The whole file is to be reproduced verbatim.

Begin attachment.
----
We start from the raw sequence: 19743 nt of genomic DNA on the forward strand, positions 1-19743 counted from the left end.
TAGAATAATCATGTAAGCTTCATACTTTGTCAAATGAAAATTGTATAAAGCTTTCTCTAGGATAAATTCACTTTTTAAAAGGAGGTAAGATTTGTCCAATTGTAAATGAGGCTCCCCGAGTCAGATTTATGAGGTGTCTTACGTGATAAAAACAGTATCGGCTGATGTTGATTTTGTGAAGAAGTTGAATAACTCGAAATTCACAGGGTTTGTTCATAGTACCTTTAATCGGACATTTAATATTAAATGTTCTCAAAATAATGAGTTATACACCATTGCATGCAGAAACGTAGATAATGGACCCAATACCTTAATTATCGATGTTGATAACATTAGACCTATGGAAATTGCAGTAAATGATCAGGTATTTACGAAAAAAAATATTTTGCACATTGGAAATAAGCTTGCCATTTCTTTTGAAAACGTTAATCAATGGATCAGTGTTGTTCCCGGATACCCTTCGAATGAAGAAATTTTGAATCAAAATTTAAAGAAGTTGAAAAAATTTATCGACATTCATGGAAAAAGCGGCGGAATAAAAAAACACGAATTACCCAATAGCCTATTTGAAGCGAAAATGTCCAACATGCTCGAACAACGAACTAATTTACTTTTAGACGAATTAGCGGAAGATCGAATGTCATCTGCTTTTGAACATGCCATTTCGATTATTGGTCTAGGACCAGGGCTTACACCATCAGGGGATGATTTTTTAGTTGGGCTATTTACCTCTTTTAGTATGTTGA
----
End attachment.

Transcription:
We start from the raw sequence: 19743 nt of genomic DNA on the forward strand, positions 1-19743 counted from the left end.
TAGAATAATCATGTAAGCTTCATACTTTGTCAAATGAAAATTGTATAAAGCTTTCTCTAGGATAAATTCACTTTTTAAAAGGAGGTAAGATTTGTCCAATTGTAAATGAGGCTCCCCGAGTCAGATTTATGAGGTGTCTTACGTGATAAAAACAGTATCGGCTGATGTTGATTTTGTGAAGAAGTTGAATAACTCGAAATTCACAGGGTTTGTTCATAGTACCTTTAATCGGACATTTAATATTAAATGTTCTCAAAATAATGAGTTATACACCATTGCATGCAGAAACGTAGATAATGGACCCAATACCTTAATTATCGATGTTGATAACATTAGACCTATGGAAATTGCAGTAAATGATCAGGTATTTACGAAAAAAAATATTTTGCACATTGGAAATAAGCTTGCCATTTCTTTTGAAAACGTTAATCAATGGATCAGTGTTGTTCCCGGATACCCTTCGAATGAAGAAATTTTGAATCAAAATTTAAAGAAGTTGAAAAAATTTATCGACATTCATGGAAAAAGCGGCGGAATAAAAAAACACGAATTACCCAATAGCCTATTTGAAGCGAAAATGTCCAACATGCTCGAACAACGAACTAATTTACTTTTAGACGAATTAGCGGAAGATCGAATGTCATCTGCTTTTGAACATGCCATTTCGATTATTGGTCTAGGACCAGGGCTTACACCATCAGGGGATGATTTTTTAGTTGGGCTATTTACCTCTTTTAGTATGTTGA